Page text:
Read this Blog and Boost Your Brain Power
December 08, 2009
Web surfing may be improving your mind in more ways than you expected. UCLA scientists have announced results of a study in which they found, according to the University's Rachel Champeau, "middle-aged and older adults with little Internet experience were able to trigger key centers in the brain that control decision-making and complex reasoning after just one week of surfing the Web."
The findings were presented at the 2009 meeting of the Society for Neuroscience. According to Champeau, "Research has shown that mental stimulation similar to that which occurs in individuals who frequently use the Internet may affect the efficiency of cognitive processing and alter the way the brain encodes new information."
While the study focused on an older population, the researchers hope to address the impact of the Internet on younger individuals in future studies. Their goal is to identify aspects of online searching that generate the greatest levels of brain activation.
In this latest study 24 "neurologically normal volunteers" were selected between the ages of 55 and 78. Prior to the study, half the participants used the Internet daily, while the other half had very little experience. Age, educational level and gender were similar among all participants.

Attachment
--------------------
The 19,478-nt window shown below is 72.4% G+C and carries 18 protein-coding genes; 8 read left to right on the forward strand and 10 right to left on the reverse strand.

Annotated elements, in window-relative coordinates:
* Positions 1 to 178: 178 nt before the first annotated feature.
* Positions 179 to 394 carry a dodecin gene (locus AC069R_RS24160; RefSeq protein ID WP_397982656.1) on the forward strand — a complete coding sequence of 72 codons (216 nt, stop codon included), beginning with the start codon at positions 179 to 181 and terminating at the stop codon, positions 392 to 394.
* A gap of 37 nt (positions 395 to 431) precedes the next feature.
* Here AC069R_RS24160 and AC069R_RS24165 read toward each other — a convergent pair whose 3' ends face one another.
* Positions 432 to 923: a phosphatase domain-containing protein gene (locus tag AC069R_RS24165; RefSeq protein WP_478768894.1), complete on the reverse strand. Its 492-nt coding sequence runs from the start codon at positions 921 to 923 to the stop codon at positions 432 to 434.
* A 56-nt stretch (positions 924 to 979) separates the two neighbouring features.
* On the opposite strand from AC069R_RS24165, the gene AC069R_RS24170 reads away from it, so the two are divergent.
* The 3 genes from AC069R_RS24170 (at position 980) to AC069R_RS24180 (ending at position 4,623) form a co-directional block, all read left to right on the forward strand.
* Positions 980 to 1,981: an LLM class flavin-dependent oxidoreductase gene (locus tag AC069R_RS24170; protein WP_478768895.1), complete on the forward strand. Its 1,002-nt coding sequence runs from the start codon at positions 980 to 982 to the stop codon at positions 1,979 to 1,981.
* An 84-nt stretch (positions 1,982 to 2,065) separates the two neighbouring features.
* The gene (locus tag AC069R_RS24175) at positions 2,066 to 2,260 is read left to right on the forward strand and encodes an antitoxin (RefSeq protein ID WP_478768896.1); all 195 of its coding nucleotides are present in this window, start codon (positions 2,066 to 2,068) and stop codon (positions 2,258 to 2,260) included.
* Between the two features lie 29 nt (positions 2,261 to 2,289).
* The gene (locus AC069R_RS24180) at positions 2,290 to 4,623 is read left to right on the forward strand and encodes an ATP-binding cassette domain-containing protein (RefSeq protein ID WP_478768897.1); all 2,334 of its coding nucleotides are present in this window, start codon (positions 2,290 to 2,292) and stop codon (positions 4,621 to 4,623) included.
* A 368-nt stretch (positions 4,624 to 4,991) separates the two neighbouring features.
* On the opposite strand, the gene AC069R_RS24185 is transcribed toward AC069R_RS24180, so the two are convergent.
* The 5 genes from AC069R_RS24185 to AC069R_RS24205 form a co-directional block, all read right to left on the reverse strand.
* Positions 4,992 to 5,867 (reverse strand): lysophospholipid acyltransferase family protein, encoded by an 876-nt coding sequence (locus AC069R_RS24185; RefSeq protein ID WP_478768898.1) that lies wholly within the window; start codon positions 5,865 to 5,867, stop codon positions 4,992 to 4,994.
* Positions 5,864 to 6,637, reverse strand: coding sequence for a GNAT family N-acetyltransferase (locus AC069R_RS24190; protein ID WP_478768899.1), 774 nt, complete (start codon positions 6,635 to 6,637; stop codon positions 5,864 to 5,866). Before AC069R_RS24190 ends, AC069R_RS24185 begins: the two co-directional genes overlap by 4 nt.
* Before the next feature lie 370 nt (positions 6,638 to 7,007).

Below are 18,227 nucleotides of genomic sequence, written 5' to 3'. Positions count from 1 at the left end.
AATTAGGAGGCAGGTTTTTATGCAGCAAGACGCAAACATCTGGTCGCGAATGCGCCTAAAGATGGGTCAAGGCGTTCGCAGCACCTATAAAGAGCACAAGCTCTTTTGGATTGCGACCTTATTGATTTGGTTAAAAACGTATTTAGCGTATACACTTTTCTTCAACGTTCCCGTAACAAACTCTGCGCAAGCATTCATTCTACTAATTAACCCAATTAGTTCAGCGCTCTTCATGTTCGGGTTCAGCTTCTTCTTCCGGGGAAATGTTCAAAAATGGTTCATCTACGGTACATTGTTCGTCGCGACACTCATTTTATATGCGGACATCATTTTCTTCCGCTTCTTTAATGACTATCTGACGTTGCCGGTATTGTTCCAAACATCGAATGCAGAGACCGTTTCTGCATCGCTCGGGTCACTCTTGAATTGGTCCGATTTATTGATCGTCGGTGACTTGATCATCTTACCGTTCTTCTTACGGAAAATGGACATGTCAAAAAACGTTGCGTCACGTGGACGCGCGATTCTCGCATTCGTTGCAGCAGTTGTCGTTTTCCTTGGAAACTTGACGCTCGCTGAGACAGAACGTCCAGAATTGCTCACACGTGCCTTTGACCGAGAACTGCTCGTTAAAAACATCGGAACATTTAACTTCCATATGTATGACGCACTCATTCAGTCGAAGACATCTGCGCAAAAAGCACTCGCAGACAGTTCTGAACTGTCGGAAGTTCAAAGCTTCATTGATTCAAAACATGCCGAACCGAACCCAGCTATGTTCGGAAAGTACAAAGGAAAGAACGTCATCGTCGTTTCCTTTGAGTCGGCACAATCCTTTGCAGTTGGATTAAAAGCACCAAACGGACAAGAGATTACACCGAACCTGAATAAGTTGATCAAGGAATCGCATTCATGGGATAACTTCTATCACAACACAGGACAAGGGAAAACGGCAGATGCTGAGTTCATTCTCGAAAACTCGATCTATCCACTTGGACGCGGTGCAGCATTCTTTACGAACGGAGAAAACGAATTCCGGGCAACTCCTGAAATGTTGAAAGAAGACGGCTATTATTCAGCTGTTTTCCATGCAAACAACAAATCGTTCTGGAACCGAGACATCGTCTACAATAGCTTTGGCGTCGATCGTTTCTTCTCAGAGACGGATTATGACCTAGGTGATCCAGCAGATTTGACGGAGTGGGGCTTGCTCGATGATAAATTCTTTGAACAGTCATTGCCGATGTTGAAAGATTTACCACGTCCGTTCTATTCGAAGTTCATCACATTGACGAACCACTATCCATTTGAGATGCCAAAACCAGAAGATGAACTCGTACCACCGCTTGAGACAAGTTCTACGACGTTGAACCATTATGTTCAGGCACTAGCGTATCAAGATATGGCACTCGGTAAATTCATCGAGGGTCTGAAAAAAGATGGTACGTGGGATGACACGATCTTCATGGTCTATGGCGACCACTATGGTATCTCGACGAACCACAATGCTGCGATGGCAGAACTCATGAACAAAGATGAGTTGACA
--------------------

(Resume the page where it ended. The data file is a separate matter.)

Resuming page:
Study participants performed Web searches while undergoing functional magnetic resonance imaging (fMRI) scans, which recorded subtle brain-circuitry changes experienced while browsing. After the initial brain scan, participants went home and conducted Internet searches one hour a day for a total of seven days over a two-week period.
In the first scan, participants with little Internet experience demonstrated brain activity in regions controlling language, reading, memory and visual abilities. A second brain scan of the same participants, after they had accomplished their Internet searches at home, demonstrated activation of these same regions, plus additional areas of the brain important for working memory and decision-making.
Researchers concluded that, "after Internet training at home, participants with minimal online experience displayed brain activation patterns very similar to those seen in the group of savvy Internet users — after just a brief period of time."
Prior research by the UCLA group found online search activity resulted in more than a twofold increase in brain activation for those with prior browsing knowledge, compared with those with little Internet experience. If you've been lagging in your own Internet searching, there's still hope: The new UCLA research suggests it may take just a few days for those with minimal experience to match the activity levels of those with years of experience. If you have a co-worker or supervisor who seems to be falling behind in their Internet use, you might do their brains a favor by forwarding this article to them!